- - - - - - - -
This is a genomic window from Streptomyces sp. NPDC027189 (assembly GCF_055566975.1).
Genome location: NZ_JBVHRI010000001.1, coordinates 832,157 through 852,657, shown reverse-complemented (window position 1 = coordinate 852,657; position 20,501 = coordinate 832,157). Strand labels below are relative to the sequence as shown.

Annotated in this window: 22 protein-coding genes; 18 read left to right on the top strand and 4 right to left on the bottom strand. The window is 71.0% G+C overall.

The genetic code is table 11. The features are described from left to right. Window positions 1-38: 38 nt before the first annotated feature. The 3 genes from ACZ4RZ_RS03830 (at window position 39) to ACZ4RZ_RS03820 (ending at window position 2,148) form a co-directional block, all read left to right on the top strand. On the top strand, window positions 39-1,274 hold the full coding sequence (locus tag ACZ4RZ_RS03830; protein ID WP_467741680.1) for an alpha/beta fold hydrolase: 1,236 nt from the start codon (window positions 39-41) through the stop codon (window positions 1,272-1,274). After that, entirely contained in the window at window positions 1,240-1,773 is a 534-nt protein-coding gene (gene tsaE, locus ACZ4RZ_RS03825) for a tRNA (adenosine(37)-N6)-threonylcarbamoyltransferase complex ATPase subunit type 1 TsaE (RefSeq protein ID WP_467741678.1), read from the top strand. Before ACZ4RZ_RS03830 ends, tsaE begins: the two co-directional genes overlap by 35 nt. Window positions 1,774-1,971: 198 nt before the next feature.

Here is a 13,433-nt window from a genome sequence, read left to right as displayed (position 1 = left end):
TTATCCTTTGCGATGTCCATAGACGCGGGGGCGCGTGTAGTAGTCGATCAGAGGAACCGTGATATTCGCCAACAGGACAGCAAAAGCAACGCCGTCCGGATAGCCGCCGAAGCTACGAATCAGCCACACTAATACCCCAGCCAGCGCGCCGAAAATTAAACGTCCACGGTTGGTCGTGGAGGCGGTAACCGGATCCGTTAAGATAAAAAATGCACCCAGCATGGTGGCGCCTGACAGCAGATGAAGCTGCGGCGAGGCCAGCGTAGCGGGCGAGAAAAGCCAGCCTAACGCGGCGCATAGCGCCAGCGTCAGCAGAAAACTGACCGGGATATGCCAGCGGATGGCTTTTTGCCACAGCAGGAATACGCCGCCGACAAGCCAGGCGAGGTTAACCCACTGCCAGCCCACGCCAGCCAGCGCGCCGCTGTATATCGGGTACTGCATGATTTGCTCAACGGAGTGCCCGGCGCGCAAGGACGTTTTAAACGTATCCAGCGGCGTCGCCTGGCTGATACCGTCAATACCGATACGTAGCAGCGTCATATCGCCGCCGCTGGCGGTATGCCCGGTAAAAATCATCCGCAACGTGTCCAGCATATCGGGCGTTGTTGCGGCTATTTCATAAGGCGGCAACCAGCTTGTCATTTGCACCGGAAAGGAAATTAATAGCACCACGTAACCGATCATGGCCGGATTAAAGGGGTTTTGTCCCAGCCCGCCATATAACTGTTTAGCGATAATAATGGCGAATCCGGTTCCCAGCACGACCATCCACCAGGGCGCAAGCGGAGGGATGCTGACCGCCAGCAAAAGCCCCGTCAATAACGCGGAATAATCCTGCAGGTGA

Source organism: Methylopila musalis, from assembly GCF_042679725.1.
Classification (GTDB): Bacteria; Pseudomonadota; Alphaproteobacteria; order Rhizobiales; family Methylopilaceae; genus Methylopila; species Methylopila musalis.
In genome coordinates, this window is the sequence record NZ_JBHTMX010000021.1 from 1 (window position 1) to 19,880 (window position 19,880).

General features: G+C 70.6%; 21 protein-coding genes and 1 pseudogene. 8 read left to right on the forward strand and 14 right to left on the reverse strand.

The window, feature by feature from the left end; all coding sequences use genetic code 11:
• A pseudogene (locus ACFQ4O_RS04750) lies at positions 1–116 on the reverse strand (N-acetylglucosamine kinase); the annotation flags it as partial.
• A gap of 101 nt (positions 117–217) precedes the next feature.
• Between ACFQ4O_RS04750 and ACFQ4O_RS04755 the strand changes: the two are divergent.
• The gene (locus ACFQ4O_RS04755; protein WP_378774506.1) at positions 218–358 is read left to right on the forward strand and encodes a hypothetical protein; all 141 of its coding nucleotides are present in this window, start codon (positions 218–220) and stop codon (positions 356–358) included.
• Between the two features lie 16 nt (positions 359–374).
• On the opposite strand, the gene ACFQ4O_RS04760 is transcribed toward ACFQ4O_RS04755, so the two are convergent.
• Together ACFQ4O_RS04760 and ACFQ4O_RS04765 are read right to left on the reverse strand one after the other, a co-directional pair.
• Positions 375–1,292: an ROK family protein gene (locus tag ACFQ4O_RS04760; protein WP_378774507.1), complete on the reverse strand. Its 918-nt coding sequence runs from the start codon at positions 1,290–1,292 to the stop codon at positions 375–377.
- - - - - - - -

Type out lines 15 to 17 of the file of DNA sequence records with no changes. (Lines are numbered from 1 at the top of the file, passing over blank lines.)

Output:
• The gene (locus ACFQ4O_RS04755; protein WP_378774506.1) at positions 218–358 is read left to right on the forward strand and encodes a hypothetical protein; all 141 of its coding nucleotides are present in this window, start codon (positions 218–220) and stop codon (positions 356–358) included.
• Between the two features lie 16 nt (positions 359–374).
• On the opposite strand, the gene ACFQ4O_RS04760 is transcribed toward ACFQ4O_RS04755, so the two are convergent.